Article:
Dad’s older brother, Fat Mac, a rumored member of the Jewish Mafia, passes away from complications related to the flesh eating disease. We don’t attend his funeral. A few weeks later, large boxes arrive for me and Amy. In the boxes are many of our deceased dad’s possessions; books, clothes, paintings, bullfighter gear, sailing trophies… and a collection of super-8 films. I get hold of a projector, and view the films; every single one is dedicated to me playing football. The shaky camera is trained exclusively on my every move, follows me everywhere, often zooms to a close-up of me in my helmet. I am stunned. It’s a confusing, emotional gut punch. I never thought my dad was really all that interested in me, and now… I don’t really know how to handle this new revelation, so I resort to my solution to everything; just get and stay high… every waking hour of the day.
I begin to find myself avoiding social interaction, especially eye contact. I start wearing sunglasses indoors. I become convinced that everybody at school is looking at me and talking about me. Easily startled, I overreact to every sound. I become preoccupied with death. My newspaper reading becomes redirected from the sports page to the obituaries. I’m tortured by insomnia. Alarmed by all this, I stop getting wasted for brief stretches, but that only makes things worse, so I dive back in. Destination, Blotto.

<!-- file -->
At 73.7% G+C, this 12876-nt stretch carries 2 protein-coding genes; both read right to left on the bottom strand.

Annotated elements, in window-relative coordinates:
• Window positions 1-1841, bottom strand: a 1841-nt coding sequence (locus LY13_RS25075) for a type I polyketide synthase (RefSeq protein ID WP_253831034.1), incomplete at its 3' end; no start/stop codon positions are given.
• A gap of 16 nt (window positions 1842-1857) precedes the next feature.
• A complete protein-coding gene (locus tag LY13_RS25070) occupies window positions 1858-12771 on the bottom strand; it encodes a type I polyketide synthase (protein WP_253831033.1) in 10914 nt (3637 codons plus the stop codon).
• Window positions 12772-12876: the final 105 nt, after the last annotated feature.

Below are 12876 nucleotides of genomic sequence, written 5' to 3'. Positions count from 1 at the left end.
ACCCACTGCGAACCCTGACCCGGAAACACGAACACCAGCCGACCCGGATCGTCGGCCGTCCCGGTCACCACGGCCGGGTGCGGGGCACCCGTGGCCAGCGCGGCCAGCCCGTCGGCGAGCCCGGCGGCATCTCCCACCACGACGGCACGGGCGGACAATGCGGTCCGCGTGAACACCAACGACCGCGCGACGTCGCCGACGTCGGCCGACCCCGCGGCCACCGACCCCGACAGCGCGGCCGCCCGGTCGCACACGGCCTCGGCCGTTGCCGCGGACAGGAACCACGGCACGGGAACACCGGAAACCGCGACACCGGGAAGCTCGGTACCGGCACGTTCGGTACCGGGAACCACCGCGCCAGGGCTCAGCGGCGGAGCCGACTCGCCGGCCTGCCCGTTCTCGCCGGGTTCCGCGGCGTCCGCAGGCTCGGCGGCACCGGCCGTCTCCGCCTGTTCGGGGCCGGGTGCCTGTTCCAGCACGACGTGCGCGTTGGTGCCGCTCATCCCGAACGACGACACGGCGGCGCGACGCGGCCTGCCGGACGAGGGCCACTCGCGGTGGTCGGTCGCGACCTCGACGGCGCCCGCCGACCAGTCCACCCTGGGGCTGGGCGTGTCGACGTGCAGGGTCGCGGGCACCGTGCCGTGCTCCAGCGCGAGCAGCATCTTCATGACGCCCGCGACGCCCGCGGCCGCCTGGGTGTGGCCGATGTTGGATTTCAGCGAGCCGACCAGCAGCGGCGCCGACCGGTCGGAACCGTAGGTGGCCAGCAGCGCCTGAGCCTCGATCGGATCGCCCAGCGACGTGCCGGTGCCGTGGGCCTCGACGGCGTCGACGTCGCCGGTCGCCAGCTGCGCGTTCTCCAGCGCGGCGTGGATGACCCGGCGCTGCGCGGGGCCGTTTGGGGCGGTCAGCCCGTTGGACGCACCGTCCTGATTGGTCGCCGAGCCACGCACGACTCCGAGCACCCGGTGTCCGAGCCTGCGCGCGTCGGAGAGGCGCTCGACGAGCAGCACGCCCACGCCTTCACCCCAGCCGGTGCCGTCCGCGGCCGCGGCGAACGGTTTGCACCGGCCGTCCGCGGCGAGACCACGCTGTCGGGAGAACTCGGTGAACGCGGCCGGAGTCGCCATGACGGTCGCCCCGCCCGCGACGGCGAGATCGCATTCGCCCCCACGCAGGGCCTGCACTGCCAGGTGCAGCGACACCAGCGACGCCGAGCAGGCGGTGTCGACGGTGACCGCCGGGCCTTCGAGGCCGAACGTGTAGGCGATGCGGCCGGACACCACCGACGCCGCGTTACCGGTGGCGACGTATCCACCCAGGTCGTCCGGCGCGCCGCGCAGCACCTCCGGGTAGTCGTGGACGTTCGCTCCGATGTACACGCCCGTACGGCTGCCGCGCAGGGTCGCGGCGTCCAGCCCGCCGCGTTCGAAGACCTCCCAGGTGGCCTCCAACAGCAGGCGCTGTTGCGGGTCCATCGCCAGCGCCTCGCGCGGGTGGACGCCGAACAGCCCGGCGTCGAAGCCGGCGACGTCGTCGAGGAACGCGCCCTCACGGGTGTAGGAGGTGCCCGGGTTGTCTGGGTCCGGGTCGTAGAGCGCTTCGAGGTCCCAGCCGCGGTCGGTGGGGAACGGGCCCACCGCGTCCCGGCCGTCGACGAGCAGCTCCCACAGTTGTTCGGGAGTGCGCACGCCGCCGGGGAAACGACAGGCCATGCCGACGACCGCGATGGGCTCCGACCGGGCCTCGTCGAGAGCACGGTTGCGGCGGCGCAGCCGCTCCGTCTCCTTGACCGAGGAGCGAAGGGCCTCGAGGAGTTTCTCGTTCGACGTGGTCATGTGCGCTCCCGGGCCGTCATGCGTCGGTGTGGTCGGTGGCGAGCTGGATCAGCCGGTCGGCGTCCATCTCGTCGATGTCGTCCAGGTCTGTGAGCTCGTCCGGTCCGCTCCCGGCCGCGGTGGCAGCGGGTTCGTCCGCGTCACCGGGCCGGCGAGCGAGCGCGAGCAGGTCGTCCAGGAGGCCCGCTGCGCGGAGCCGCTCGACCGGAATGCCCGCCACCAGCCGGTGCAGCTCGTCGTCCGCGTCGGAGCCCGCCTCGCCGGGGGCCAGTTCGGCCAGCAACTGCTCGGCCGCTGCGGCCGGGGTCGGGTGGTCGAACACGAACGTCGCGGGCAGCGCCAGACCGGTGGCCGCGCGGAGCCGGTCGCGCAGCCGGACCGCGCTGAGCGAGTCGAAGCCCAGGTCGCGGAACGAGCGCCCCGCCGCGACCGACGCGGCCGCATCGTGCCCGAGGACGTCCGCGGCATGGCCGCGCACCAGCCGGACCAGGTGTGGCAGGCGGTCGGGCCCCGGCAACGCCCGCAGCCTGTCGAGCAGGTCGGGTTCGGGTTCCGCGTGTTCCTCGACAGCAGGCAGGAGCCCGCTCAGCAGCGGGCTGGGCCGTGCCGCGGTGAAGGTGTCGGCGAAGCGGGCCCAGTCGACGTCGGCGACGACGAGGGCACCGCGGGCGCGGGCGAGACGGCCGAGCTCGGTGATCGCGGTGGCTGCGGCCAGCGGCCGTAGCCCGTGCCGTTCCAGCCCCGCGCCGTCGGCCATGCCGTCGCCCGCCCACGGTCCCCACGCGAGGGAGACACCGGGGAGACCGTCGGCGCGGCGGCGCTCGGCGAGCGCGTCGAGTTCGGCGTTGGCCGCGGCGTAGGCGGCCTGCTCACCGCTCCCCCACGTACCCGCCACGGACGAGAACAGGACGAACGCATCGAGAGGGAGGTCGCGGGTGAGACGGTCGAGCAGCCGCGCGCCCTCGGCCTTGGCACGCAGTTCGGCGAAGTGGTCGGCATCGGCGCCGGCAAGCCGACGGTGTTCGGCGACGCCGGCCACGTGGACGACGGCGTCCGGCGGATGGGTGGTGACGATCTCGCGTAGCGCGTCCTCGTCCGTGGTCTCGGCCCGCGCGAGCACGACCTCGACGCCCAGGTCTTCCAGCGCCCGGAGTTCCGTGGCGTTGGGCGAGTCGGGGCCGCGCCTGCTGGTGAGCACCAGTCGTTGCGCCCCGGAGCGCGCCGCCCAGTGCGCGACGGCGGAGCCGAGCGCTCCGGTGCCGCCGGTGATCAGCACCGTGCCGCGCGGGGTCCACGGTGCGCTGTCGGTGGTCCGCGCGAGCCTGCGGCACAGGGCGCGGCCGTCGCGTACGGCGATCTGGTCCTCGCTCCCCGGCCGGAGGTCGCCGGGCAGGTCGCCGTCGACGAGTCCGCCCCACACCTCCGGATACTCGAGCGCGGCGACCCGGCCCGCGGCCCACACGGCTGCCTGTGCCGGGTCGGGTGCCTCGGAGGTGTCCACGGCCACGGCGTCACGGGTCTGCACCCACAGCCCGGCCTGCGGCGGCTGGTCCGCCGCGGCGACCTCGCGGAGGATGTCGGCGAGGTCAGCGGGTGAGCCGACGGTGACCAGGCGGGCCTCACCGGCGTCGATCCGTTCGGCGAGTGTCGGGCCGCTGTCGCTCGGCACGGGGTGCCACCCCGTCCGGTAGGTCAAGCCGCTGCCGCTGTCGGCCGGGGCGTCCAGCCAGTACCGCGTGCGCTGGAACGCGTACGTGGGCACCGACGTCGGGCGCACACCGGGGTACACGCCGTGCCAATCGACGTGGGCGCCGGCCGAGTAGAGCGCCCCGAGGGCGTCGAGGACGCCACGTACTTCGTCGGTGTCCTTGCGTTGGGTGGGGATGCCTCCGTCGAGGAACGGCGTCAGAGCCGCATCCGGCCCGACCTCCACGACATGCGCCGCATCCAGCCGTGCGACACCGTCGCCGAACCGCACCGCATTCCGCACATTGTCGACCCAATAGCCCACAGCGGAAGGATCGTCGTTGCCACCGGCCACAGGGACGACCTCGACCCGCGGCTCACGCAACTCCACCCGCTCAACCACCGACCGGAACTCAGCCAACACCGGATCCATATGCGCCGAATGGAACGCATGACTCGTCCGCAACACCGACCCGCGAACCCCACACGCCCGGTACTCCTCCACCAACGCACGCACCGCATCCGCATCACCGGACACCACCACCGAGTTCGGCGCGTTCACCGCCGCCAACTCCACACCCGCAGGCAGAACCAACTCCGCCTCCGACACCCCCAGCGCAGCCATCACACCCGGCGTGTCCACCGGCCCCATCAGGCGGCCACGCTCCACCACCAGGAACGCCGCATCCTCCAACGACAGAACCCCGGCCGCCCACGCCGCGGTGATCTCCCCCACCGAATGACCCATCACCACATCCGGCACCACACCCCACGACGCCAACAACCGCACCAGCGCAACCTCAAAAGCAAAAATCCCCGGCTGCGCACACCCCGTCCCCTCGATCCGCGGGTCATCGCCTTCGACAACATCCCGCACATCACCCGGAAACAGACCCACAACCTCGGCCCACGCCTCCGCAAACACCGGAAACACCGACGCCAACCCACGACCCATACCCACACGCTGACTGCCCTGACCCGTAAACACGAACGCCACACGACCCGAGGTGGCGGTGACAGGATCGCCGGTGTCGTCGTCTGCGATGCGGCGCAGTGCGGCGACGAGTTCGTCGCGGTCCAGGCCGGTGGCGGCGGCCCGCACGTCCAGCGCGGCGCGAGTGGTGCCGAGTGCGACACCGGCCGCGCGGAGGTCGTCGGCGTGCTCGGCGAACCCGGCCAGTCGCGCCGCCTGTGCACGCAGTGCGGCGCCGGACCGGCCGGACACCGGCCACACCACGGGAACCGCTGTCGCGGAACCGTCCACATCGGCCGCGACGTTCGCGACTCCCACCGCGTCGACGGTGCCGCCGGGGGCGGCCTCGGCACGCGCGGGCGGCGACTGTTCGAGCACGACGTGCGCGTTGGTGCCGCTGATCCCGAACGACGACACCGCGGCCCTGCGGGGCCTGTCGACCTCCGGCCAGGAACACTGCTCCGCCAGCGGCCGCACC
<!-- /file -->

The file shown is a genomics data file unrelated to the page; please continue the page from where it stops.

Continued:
I start to skip school, spending my days at a local cinema art house, where I can hide alone in the dark, always with a stash of drugs, booze, and popcorn. I lose myself in the movies, watching my favorites over and over again; Dr. Strangelove, Rosemary’s Baby, Sunset Blvd, Psycho, Repulsion, Touch of Evil. I note which actresses have the best feet - Brigit Bardot, Jane Fonda, Elizabeth Taylor. Becoming a film buff slowly morphs me from a participant in life into a spectator, and enhances the growing voyeuristic quality of my life. Watching the movie To Kill a Mockingbird, I start to sob, overcome with the longing to join Atticus, Jem and Scout in their simpler, black and white world.